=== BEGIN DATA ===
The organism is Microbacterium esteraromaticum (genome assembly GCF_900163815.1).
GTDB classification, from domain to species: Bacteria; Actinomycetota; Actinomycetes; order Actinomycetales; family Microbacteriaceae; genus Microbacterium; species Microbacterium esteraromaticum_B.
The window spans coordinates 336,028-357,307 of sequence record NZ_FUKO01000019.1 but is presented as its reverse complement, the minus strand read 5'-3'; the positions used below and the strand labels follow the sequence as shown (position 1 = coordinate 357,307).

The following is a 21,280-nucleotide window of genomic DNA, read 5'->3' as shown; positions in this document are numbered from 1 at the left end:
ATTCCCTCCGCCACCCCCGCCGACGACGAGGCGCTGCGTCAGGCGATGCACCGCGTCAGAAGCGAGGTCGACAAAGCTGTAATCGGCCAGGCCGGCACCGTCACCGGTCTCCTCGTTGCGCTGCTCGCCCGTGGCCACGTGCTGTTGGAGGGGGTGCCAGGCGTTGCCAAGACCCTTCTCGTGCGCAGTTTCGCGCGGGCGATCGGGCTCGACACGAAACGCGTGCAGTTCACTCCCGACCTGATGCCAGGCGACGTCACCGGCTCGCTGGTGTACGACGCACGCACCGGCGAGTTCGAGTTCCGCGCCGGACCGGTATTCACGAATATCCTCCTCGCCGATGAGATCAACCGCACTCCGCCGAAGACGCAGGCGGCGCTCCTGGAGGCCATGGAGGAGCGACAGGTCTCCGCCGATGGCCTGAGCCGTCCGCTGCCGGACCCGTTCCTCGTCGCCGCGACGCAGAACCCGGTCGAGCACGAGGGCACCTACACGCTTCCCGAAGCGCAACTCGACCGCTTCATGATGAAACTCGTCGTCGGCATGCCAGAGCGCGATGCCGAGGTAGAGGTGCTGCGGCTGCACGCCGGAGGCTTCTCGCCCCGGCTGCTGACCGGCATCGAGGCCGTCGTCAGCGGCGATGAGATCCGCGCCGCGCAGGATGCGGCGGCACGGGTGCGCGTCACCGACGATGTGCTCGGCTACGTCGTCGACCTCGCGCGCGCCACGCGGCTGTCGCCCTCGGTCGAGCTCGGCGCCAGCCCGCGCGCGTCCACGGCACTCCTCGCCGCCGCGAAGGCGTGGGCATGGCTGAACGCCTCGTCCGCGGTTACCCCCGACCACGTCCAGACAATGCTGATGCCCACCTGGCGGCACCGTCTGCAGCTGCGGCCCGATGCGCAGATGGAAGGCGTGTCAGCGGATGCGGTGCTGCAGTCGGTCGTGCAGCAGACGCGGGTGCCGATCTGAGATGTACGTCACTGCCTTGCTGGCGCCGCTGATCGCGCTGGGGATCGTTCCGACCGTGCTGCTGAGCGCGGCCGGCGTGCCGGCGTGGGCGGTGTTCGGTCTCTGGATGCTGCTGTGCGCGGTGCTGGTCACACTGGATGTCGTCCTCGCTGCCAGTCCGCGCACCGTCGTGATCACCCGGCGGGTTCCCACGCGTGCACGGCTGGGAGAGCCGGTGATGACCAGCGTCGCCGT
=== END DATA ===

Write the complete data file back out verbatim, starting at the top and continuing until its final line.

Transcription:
The organism is Microbacterium esteraromaticum (genome assembly GCF_900163815.1).
GTDB classification, from domain to species: Bacteria; Actinomycetota; Actinomycetes; order Actinomycetales; family Microbacteriaceae; genus Microbacterium; species Microbacterium esteraromaticum_B.
The window spans coordinates 336,028-357,307 of sequence record NZ_FUKO01000019.1 but is presented as its reverse complement, the minus strand read 5'-3'; the positions used below and the strand labels follow the sequence as shown (position 1 = coordinate 357,307).

The following is a 21,280-nucleotide window of genomic DNA, read 5'->3' as shown; positions in this document are numbered from 1 at the left end:
ATTCCCTCCGCCACCCCCGCCGACGACGAGGCGCTGCGTCAGGCGATGCACCGCGTCAGAAGCGAGGTCGACAAAGCTGTAATCGGCCAGGCCGGCACCGTCACCGGTCTCCTCGTTGCGCTGCTCGCCCGTGGCCACGTGCTGTTGGAGGGGGTGCCAGGCGTTGCCAAGACCCTTCTCGTGCGCAGTTTCGCGCGGGCGATCGGGCTCGACACGAAACGCGTGCAGTTCACTCCCGACCTGATGCCAGGCGACGTCACCGGCTCGCTGGTGTACGACGCACGCACCGGCGAGTTCGAGTTCCGCGCCGGACCGGTATTCACGAATATCCTCCTCGCCGATGAGATCAACCGCACTCCGCCGAAGACGCAGGCGGCGCTCCTGGAGGCCATGGAGGAGCGACAGGTCTCCGCCGATGGCCTGAGCCGTCCGCTGCCGGACCCGTTCCTCGTCGCCGCGACGCAGAACCCGGTCGAGCACGAGGGCACCTACACGCTTCCCGAAGCGCAACTCGACCGCTTCATGATGAAACTCGTCGTCGGCATGCCAGAGCGCGATGCCGAGGTAGAGGTGCTGCGGCTGCACGCCGGAGGCTTCTCGCCCCGGCTGCTGACCGGCATCGAGGCCGTCGTCAGCGGCGATGAGATCCGCGCCGCGCAGGATGCGGCGGCACGGGTGCGCGTCACCGACGATGTGCTCGGCTACGTCGTCGACCTCGCGCGCGCCACGCGGCTGTCGCCCTCGGTCGAGCTCGGCGCCAGCCCGCGCGCGTCCACGGCACTCCTCGCCGCCGCGAAGGCGTGGGCATGGCTGAACGCCTCGTCCGCGGTTACCCCCGACCACGTCCAGACAATGCTGATGCCCACCTGGCGGCACCGTCTGCAGCTGCGGCCCGATGCGCAGATGGAAGGCGTGTCAGCGGATGCGGTGCTGCAGTCGGTCGTGCAGCAGACGCGGGTGCCGATCTGAGATGTACGTCACTGCCTTGCTGGCGCCGCTGATCGCGCTGGGGATCGTTCCGACCGTGCTGCTGAGCGCGGCCGGCGTGCCGGCGTGGGCGGTGTTCGGTCTCTGGATGCTGCTGTGCGCGGTGCTGGTCACACTGGATGTCGTCCTCGCTGCCAGTCCGCGCACCGTCGTGATCACCCGGCGGGTTCCCACGCGTGCACGGCTGGGAGAGCCGGTGATGACCAGCGTCGCCGT